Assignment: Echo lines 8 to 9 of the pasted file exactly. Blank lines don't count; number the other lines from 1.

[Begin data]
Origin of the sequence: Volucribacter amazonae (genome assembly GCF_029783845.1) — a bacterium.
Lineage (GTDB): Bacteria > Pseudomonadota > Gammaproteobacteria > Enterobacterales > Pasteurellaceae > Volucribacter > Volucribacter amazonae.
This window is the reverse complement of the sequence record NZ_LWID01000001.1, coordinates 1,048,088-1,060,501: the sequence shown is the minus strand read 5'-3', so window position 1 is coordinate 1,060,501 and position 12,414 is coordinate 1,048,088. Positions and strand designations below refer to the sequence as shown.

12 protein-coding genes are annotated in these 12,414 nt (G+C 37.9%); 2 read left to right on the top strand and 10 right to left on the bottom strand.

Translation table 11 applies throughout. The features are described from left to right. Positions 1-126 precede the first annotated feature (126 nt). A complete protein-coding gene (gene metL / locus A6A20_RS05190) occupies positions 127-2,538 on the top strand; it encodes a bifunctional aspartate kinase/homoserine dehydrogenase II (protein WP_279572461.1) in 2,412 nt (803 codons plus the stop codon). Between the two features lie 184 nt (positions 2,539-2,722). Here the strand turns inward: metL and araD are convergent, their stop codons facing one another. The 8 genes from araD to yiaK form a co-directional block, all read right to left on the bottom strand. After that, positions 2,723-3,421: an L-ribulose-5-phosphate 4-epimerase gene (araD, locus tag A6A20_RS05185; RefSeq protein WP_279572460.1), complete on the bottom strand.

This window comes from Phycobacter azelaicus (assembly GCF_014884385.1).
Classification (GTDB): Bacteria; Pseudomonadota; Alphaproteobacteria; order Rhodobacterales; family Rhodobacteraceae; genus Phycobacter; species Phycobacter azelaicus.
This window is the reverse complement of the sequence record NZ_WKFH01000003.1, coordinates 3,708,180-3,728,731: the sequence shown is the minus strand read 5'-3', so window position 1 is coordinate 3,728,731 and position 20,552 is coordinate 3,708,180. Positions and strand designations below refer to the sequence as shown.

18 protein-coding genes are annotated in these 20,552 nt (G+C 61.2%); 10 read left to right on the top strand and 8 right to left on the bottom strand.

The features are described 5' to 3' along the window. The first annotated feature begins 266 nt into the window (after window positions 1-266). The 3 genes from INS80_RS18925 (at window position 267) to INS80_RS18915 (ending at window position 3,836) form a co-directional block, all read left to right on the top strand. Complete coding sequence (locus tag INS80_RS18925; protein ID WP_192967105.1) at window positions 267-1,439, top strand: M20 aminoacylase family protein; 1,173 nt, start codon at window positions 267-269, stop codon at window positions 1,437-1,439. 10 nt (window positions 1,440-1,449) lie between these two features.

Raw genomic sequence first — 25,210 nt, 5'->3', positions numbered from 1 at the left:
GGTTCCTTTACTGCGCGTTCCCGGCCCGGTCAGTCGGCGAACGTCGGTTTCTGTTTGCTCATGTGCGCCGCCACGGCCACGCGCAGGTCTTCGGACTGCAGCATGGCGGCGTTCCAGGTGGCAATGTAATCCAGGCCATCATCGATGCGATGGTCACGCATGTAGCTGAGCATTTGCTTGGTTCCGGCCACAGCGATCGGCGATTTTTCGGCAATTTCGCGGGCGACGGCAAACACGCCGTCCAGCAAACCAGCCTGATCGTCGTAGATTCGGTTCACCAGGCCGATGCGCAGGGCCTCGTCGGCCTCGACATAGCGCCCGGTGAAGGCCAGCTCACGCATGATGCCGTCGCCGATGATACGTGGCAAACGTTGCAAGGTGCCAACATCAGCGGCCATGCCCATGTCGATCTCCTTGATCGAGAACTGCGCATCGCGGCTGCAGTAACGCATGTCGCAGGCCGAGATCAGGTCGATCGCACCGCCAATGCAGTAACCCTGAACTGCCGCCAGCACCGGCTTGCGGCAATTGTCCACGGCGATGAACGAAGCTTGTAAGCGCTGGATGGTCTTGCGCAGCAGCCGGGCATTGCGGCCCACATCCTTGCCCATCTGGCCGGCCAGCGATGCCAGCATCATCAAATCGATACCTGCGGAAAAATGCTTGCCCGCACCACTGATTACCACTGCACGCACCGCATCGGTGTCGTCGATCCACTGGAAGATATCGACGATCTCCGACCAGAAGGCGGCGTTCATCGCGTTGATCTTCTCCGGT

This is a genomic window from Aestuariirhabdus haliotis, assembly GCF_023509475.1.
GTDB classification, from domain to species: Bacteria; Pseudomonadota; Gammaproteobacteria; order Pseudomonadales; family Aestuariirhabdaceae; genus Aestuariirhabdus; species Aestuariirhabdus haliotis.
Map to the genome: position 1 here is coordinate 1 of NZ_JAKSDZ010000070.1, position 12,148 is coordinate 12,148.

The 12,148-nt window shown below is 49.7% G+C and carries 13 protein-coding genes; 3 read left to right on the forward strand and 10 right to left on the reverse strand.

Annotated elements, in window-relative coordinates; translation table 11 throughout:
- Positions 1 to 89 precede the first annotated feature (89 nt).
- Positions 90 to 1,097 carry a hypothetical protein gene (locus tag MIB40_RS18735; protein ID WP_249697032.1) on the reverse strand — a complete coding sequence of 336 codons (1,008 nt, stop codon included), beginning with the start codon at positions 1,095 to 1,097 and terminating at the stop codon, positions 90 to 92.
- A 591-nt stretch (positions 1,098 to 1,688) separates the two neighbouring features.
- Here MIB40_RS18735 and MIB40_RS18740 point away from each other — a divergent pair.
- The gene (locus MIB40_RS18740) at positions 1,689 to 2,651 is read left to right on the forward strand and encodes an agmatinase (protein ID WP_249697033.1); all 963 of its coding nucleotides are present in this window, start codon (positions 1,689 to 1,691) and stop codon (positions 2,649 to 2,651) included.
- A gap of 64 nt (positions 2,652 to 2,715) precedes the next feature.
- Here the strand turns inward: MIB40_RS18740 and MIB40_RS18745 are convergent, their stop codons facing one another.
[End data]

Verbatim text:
This window is the reverse complement of the sequence record NZ_WKFH01000003.1, coordinates 3,708,180-3,728,731: the sequence shown is the minus strand read 5'-3', so window position 1 is coordinate 3,728,731 and position 20,552 is coordinate 3,708,180. Positions and strand designations below refer to the sequence as shown.

18 protein-coding genes are annotated in these 20,552 nt (G+C 61.2%); 10 read left to right on the top strand and 8 right to left on the bottom strand.